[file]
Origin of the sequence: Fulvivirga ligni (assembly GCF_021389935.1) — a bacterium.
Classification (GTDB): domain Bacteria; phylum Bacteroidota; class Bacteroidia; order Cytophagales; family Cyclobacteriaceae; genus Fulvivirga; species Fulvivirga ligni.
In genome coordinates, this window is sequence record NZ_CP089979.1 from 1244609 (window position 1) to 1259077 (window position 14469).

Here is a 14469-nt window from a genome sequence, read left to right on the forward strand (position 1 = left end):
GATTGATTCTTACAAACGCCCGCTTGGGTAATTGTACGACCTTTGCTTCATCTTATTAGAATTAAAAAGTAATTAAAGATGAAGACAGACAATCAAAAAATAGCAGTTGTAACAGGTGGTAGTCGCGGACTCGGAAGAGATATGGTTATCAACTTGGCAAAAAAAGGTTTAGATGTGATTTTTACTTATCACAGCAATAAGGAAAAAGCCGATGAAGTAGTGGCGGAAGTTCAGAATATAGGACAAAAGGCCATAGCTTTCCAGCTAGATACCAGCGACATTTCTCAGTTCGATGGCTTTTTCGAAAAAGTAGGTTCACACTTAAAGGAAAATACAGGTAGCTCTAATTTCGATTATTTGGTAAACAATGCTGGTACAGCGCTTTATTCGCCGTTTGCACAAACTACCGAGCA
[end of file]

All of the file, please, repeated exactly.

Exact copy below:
Origin of the sequence: Fulvivirga ligni (assembly GCF_021389935.1) — a bacterium.
Classification (GTDB): domain Bacteria; phylum Bacteroidota; class Bacteroidia; order Cytophagales; family Cyclobacteriaceae; genus Fulvivirga; species Fulvivirga ligni.
In genome coordinates, this window is sequence record NZ_CP089979.1 from 1244609 (window position 1) to 1259077 (window position 14469).

Here is a 14469-nt window from a genome sequence, read left to right on the forward strand (position 1 = left end):
GATTGATTCTTACAAACGCCCGCTTGGGTAATTGTACGACCTTTGCTTCATCTTATTAGAATTAAAAAGTAATTAAAGATGAAGACAGACAATCAAAAAATAGCAGTTGTAACAGGTGGTAGTCGCGGACTCGGAAGAGATATGGTTATCAACTTGGCAAAAAAAGGTTTAGATGTGATTTTTACTTATCACAGCAATAAGGAAAAAGCCGATGAAGTAGTGGCGGAAGTTCAGAATATAGGACAAAAGGCCATAGCTTTCCAGCTAGATACCAGCGACATTTCTCAGTTCGATGGCTTTTTCGAAAAAGTAGGTTCACACTTAAAGGAAAATACAGGTAGCTCTAATTTCGATTATTTGGTAAACAATGCTGGTACAGCGCTTTATTCGCCGTTTGCACAAACTACCGAGCA